Joel Burt-Miller (Brandeis University) studied abroad on SIT’s South Africa: Community Health and Social Policy program in spring 2015. He was recently awarded a Fulbright English Teaching Assistantship. Below, he shares his story.
As the middle child in my immediate family, I have always found my role to be the family connector. From a young age, I found myself in spaces where I would either be the mediator between my older and younger brothers, or be the gentle reminder of important dates coming up, such as birthdays or family events. I found myself bridging gaps that existed amongst my family members. To me, life cannot exist without connection. In order to understand who I am I must first understand who and what I am connected to.
I was born and raised in the Bronx, New York, to two Jamaican immigrants to the United States. Growing up, my family history always intrigued me, and being a first-generation American, I have always wanted to learn more about the history that came before me. In many conversations with my mother and her siblings, I learned that their ancestors were indentured servants from India brought to Jamaica to work on sugar cane plantations between 1845 and 1917. On a few trips to Jamaica, I have also visited the childhood home of my mother and her siblings, which was located on one of these sugar cane plantations. I have visited Jamaica multiple times and have built a strong connection with its culture and people, but as I learned more about Jamaica, questions began to stir in my mind about what came before.
During my junior year, I was given the opportunity to study abroad in Durban, South Africa with SIT’s Community Health and Social Policy program. I lived with five homestay families, one of which was an Indian South African family. To my surprise, I learned that around the same time my forefathers went to Jamaica to work, Indians were also going to South Africa for work. Additionally, I learned that Durban currently has the highest population of Indians outside of India. Indian culture was rich in Durban and it was beautiful to get a taste of India. Although it was not my primary focus to learn about Indian culture and its people on this trip, I carried my history with me to South Africa. I was able to learn more about myself through this shared history that connected me with local South Africans.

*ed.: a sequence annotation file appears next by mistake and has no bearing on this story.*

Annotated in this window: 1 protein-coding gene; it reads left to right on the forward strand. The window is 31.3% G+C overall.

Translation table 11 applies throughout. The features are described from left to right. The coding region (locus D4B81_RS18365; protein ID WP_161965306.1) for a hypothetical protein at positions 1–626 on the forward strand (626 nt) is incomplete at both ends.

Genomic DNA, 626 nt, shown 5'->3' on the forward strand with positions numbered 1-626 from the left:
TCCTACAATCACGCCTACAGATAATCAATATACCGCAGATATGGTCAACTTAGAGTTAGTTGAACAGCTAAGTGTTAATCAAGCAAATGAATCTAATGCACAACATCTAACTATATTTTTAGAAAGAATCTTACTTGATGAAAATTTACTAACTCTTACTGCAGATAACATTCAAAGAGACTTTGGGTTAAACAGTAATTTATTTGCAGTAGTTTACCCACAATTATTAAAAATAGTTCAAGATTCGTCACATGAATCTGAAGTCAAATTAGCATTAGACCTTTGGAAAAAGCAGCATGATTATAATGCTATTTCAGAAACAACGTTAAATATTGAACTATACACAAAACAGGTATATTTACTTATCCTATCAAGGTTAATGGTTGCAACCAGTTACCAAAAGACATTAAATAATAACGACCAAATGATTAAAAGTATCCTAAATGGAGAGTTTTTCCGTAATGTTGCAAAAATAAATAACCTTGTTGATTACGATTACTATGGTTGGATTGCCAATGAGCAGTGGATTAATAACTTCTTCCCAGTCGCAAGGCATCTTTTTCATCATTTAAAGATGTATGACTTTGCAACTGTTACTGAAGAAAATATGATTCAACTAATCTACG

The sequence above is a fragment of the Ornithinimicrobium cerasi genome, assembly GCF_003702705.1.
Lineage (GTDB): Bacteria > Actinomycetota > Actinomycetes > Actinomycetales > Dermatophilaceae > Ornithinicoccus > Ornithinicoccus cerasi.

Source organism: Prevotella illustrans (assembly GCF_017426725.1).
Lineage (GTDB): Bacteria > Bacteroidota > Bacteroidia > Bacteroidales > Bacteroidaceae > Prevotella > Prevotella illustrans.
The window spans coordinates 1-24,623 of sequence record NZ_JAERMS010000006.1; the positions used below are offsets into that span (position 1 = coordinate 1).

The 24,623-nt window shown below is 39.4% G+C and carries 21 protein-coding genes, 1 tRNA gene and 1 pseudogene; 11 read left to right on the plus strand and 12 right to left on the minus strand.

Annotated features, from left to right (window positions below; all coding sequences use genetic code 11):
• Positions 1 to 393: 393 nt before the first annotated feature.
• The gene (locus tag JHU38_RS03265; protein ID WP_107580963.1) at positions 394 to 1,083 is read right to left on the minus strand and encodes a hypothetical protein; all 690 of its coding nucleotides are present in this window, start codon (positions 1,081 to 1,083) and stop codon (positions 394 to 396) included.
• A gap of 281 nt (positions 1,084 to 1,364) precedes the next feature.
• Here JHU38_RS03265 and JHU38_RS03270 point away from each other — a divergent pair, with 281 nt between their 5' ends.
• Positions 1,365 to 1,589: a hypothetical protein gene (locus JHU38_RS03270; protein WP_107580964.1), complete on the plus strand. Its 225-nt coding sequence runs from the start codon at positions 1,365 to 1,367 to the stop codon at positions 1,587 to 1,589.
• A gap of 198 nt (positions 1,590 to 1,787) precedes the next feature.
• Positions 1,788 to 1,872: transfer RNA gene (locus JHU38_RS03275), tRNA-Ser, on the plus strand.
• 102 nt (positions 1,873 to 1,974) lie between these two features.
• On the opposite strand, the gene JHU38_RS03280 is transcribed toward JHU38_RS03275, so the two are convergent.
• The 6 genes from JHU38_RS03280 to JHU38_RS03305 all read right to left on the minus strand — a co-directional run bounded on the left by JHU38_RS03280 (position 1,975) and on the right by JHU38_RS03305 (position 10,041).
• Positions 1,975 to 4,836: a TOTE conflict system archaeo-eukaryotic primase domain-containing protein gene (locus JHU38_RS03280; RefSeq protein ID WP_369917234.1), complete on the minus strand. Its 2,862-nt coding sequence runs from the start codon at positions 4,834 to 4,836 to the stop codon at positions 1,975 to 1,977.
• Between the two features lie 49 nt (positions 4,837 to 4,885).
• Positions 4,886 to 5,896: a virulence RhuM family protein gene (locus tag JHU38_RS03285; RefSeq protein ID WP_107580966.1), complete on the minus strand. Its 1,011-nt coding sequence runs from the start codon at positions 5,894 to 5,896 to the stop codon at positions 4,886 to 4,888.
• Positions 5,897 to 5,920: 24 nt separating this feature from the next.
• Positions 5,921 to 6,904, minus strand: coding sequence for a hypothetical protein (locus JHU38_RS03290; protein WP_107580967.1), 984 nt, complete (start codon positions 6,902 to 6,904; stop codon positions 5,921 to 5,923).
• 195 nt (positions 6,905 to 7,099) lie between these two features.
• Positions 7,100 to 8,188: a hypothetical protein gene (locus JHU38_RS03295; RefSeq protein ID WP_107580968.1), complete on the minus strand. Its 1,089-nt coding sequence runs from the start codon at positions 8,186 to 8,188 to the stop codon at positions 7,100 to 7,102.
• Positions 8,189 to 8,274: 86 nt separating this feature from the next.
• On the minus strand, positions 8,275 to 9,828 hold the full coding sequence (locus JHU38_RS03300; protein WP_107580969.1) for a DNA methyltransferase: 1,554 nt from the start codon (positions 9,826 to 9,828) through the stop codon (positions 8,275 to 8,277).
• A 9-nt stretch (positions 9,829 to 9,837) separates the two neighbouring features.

In applying for the Fulbright English Teaching Assistantship, I sought an opportunity to foster a connection through engagement in cross-cultural exchange. As I seek to become a physician one day working in underserved communities domestically and abroad, cultural and linguistic sensitivity are extremely important. In India, I will be teaching English to my learners, and as a doctor, I will one day be teaching medicine to my patients. As I have gotten older, I have felt a calling to step back into my role as the family connecter and reestablish a connection between my family and India, the land of my forefathers. With every generation, I feel as if that piece of my history is slowly fading away. I believe one’s history is powerful, and in this journey of life, in order to truly understand where I am going, I first have to take a moment to understand where I have come from.